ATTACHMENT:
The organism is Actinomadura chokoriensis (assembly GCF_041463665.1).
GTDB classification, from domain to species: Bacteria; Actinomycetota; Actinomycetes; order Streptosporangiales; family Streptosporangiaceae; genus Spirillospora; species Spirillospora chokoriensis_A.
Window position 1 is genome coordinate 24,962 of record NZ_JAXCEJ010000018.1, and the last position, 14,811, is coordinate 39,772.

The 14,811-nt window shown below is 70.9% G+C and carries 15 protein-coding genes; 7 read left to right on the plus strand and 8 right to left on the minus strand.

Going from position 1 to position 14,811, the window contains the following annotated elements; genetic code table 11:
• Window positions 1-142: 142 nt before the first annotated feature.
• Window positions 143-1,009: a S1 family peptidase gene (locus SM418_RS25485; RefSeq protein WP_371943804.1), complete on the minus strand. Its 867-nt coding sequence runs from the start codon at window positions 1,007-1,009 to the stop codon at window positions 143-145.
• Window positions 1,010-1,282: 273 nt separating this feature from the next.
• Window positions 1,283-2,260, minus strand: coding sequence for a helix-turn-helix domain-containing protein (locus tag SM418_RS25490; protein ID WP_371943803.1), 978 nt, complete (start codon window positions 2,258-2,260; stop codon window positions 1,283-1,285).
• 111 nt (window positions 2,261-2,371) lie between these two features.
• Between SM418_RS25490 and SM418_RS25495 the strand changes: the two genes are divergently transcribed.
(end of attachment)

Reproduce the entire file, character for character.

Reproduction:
The organism is Actinomadura chokoriensis (assembly GCF_041463665.1).
GTDB classification, from domain to species: Bacteria; Actinomycetota; Actinomycetes; order Streptosporangiales; family Streptosporangiaceae; genus Spirillospora; species Spirillospora chokoriensis_A.
Window position 1 is genome coordinate 24,962 of record NZ_JAXCEJ010000018.1, and the last position, 14,811, is coordinate 39,772.

The 14,811-nt window shown below is 70.9% G+C and carries 15 protein-coding genes; 7 read left to right on the plus strand and 8 right to left on the minus strand.

Going from position 1 to position 14,811, the window contains the following annotated elements; genetic code table 11:
• Window positions 1-142: 142 nt before the first annotated feature.
• Window positions 143-1,009: a S1 family peptidase gene (locus SM418_RS25485; RefSeq protein WP_371943804.1), complete on the minus strand. Its 867-nt coding sequence runs from the start codon at window positions 1,007-1,009 to the stop codon at window positions 143-145.
• Window positions 1,010-1,282: 273 nt separating this feature from the next.
• Window positions 1,283-2,260, minus strand: coding sequence for a helix-turn-helix domain-containing protein (locus tag SM418_RS25490; protein ID WP_371943803.1), 978 nt, complete (start codon window positions 2,258-2,260; stop codon window positions 1,283-1,285).
• 111 nt (window positions 2,261-2,371) lie between these two features.
• Between SM418_RS25490 and SM418_RS25495 the strand changes: the two genes are divergently transcribed.